The former Market Abuse Directive (MAD) imposed requirements designed to ensure the objective presentation of investment recommendations and the disclosure of interests and conflicts of interest on the part of producers or disseminators of such recommendations. However, the Market Abuse Regulation (MAR) has considerably expanded regulation of “investment recommendations” and other “information recommending or suggesting an investment strategy”:
- Recital 3 of the former Directive 2003/125/EC implementing MAD had carved out from these requirements “investment advice, through the provision of a personal recommendation to a client … (in particular informal short-term investment recommendations originating from inside the sales or trading departments of an investment firm or a credit institution expressed to their clients), which are not likely to become publicly available”. As the Directive has now been repealed, the carve out no longer applies. The investment recommendations requirements therefore now apply to, among other things, informal sales and trading recommendations (e.g. sales notes, shouts).
- In addition, under MAD, disclosures were focused on covering more traditional equity market ‘buy/hold/sell’ recommendations; MAR covers less standard sales recommendations, including opinions as to the present or future value or price of financial instruments.
- The European Securities and Markets Authority (ESMA), rather than the national regulator, is responsible for providing guidance on the detail of the regime. The requirements are more prescriptive than before.
- MAR applies the investment recommendations requirements to a broader range of financial instruments. A number of financial instruments are traded on one or more of the 149 multilateral trading facilities in the EU without the consent or request of the issuer.
- The territorial scope of the regime extends to actions or omissions outside the EU which affect or relate to financial instruments to which the regime applies.
The combined effect of these provisions means that strictly speaking, the MAR requirements would apply to non-EU persons making sales recommendations to non-EU investors in respect of the securities of non-EU issuers if those securities happen to be traded on a trading venue in the EU. ESMA has not made clear how it envisages this requirement should be supervised and enforced at the very outer-margins of EU-related business.
The regulatory technical standards
The regulatory technical standards (RTS) adopted by the European Commission covering “investment recommendations” and “information recommending or suggesting an investment strategy” contain detailed requirements in respect of:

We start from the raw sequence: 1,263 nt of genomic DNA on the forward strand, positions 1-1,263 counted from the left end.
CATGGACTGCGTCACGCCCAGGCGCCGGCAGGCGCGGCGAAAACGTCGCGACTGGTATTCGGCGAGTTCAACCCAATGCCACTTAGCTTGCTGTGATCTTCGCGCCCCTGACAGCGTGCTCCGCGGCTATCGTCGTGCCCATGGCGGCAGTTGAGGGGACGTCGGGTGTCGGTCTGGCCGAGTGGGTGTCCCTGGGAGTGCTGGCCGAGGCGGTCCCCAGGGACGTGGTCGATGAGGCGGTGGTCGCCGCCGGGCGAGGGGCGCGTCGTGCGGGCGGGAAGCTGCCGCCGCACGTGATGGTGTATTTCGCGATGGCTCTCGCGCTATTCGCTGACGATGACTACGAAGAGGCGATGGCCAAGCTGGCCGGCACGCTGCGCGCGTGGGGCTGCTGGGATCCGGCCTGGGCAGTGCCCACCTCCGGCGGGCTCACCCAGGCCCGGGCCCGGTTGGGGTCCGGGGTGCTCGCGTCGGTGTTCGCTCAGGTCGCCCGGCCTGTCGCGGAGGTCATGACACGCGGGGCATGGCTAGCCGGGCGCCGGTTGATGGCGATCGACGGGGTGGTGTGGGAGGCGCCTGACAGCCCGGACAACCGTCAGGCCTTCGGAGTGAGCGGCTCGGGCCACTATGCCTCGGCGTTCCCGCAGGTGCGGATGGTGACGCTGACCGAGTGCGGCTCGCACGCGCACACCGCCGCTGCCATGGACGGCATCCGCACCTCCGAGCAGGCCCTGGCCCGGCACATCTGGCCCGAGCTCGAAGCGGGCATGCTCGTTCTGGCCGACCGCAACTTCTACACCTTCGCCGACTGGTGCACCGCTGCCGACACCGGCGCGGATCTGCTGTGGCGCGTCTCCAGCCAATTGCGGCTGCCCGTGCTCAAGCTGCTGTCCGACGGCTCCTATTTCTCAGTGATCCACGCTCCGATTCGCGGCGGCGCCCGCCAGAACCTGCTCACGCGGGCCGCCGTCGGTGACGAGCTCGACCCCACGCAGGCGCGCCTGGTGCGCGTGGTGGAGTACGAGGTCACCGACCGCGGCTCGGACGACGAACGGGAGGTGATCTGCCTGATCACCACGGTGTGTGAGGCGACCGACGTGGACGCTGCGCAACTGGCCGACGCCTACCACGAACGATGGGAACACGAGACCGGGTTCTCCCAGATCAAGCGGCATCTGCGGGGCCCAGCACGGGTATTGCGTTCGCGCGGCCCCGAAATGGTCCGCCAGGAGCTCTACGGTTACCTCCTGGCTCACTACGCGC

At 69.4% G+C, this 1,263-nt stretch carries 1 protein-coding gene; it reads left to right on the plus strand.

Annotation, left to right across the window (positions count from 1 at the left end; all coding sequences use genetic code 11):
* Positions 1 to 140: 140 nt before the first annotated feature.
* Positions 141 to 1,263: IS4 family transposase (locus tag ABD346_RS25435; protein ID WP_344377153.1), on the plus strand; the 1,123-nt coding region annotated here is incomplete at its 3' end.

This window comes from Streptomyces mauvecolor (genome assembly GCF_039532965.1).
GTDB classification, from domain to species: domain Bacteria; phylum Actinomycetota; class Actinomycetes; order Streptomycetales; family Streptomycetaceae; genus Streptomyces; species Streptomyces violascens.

- disclosure of the identity of the producers of recommendations;
- objective presentation of such recommendations;
- the disclosure of interests conflicts of interest on the part of producers of recommendations; and
- arrangements to ensure that disseminators of recommendations disclose conflicts of interest and that altered/summarised recommendations are clear fair and no misleading
The requirements which apply to persons whose main business is to produce investment recommendations are more extensive and granular than those that apply more generally. The requisite disclosures may be disproportionate to the length or form of the recommendation. This includes the case of “non-written recommendations” (e.g. those communicated via meetings, television, conference calls or website interviews). In that event the RTS allow the person who produces recommendations to fulfill some of these requirements (but not all) by explaining within the recommendation where the required information can be directly and easily accessed by the persons receiving the recommendation free of charge (i.e. on a website).
Joint trade associations representing the industry (amongst others, AFME, BBA, FIA and ISDA) consider the regime to be unduly onerous and comment that it:
“seems to create a largely unbounded requirement for extensive disclosures on sales and trading communications. Without further guidance, there is a material risk that the typical daily sales dialogue with professional clients will have to cease as implementation would be unworkable. This option is being seriously considered by some of our members. This would clearly have a very detrimental effect on proper and efficient information flows, market liquidity, market efficiencies and client outcomes generally.”